Today, film aficionados consider the 1950s to be part of the Golden Age of Cinema, a decade that produced such classics as "Singin' in the Rain," "Roman Holiday," and "Sunset Boulevard." However, back in 1953, the box office was suffering as televisions entered more and more living rooms across the nation, keeping potential filmgoers away from the theater. In order to compete, movie studios devised a new product to lure them back: the 3-D film.
In April 1953, U.S. News & World Report ran a special report about the technology behind 3-D movies and the obstacles theaters had to overcome to expand its use nationwide (and potentially around the world). The magazine was not known for its coverage of light-minded topics like film, so the piece included a tongue-in-cheek, parenthetical description at the top of the page: "(This article represents the result of an extensive research on a problem of outstanding importance.)"
The basic stereoscopic technique used to create 3-D images predates the 1950s, but according to the article, the technology hit the mainstream with the release of the first feature length, 3-D film, "Bwana Devil," a forgettable movie about two man-eating lions starring Robert Stack of "Unsolved Mysteries" and "Airplane!" fame.
The film's tagline: "A lion in your lap! A lover in your arms!" It was based on a true story.
The technology fell out of vogue for a few decades, but now it appears to be here to stay, as its use is essentially a requirement for a film to be taken seriously as a summer blockbuster.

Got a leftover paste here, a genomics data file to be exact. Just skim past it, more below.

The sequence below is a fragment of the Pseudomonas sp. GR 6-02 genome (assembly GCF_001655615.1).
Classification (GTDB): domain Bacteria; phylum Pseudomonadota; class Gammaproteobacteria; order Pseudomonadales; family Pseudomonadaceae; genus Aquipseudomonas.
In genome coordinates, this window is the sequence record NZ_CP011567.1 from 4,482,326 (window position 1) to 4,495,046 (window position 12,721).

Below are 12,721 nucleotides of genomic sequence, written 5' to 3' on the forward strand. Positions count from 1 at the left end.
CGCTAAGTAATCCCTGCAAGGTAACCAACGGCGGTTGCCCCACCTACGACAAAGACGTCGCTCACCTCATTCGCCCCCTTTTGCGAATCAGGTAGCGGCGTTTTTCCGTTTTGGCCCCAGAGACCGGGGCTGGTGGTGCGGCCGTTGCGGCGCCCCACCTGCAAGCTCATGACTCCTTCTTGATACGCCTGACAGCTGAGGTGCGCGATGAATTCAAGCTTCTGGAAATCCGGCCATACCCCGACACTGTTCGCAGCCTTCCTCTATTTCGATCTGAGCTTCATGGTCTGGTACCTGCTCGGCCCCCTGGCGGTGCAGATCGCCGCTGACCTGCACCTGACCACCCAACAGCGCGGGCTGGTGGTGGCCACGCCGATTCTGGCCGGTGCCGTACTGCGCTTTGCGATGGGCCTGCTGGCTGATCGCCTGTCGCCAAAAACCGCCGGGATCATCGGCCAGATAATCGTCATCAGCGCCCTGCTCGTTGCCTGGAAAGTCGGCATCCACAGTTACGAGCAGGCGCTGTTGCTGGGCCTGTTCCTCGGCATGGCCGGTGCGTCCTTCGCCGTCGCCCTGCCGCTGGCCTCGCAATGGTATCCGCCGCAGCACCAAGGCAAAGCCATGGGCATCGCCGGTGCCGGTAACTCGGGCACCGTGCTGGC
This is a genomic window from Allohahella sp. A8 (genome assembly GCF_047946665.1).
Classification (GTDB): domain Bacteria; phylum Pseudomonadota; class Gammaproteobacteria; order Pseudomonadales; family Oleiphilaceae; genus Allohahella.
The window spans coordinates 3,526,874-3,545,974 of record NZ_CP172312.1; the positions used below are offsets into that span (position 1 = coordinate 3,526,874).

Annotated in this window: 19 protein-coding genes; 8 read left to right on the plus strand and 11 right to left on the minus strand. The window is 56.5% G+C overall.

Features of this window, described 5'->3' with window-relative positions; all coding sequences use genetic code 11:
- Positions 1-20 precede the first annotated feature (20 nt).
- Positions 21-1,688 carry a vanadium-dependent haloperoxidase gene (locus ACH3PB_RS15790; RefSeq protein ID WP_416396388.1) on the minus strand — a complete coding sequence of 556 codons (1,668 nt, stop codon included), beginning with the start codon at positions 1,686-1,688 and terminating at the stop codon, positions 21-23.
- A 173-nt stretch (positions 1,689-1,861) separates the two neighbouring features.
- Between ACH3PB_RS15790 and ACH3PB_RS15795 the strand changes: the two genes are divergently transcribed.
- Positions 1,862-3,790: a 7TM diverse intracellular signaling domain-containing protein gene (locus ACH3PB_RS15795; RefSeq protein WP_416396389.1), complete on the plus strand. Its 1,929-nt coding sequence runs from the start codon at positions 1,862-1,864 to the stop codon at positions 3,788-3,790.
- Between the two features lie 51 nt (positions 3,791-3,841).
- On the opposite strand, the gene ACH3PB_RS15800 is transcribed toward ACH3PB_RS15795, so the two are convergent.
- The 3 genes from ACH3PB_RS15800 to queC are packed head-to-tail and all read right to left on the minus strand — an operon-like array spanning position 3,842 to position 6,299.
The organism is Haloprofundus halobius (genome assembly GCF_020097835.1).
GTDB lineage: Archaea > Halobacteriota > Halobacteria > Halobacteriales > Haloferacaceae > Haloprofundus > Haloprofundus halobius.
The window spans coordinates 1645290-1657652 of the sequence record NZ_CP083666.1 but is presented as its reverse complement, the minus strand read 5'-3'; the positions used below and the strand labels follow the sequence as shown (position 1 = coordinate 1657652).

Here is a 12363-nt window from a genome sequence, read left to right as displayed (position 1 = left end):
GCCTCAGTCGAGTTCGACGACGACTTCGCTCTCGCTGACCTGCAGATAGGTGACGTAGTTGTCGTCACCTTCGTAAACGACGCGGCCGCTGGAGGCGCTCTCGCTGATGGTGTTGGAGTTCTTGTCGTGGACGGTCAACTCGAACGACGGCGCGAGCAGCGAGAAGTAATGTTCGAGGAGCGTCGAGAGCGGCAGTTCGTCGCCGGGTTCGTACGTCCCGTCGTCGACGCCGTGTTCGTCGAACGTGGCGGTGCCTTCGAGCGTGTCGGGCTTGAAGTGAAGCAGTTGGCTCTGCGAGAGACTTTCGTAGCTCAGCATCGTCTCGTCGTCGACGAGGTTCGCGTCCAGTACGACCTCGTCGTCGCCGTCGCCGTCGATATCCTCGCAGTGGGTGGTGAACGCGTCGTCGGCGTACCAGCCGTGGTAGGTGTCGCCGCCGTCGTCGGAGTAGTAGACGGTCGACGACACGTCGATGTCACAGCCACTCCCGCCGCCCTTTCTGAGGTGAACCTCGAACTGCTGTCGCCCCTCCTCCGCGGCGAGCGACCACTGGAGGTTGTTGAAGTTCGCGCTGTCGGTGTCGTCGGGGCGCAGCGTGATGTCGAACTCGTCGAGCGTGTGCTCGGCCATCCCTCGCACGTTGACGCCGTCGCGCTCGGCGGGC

Older films are frequently being rereleased in 3-D to reach a new generation of moviegoers as well, including a 20-year-old blockbuster about man-eating beasts that is not based on a true story—Steven Spielberg's "Jurassic Park," coming to a theater near you this Friday.
Movies With 'Depth'—The Answer to TV?
Remember when you looked in a gadget and saw pictures with three dimensions? Hollywood has found a way to make those pictures move.
What interests the studios most is the box-office appeal of "3-D" movies. It's got them all excited.
New hopes are flaring that the latest wrinkle in movie making will lure people away from their television sets.
The movie industry is confident that it has hit upon a device that will restore sagging box-office receipts. This is the three-dimensional film, which adds a sense of depth to the conventional flat picture. Hollywood executives feel sure that this is the answer to television, which is blamed for keeping people in their homes and out of theaters.
The sudden excitement in Hollywood results from the popularity of Cinerama showings in New York and the box-office attraction of "Bwana Devil." "Bwana Devil" is described by the critics as a rather mediocre story of railroad building in Africa, but it is expected to gross at least 9 million dollars, returning fabulous profits to its owners. That is enough for Hollywood.
The appeal of "Bwana Devil" idea lies in the fact that it is a stereoscopic movie, viewed through special polarized glasses worn by the audience. This gives the same effect to motion pictures that the old stereoscopic photographs gave when viewed through your grandparents' stereoscope. So lifelike are the scenes that people involuntarily duck when a spear is thrown toward the audience from the center of the screen.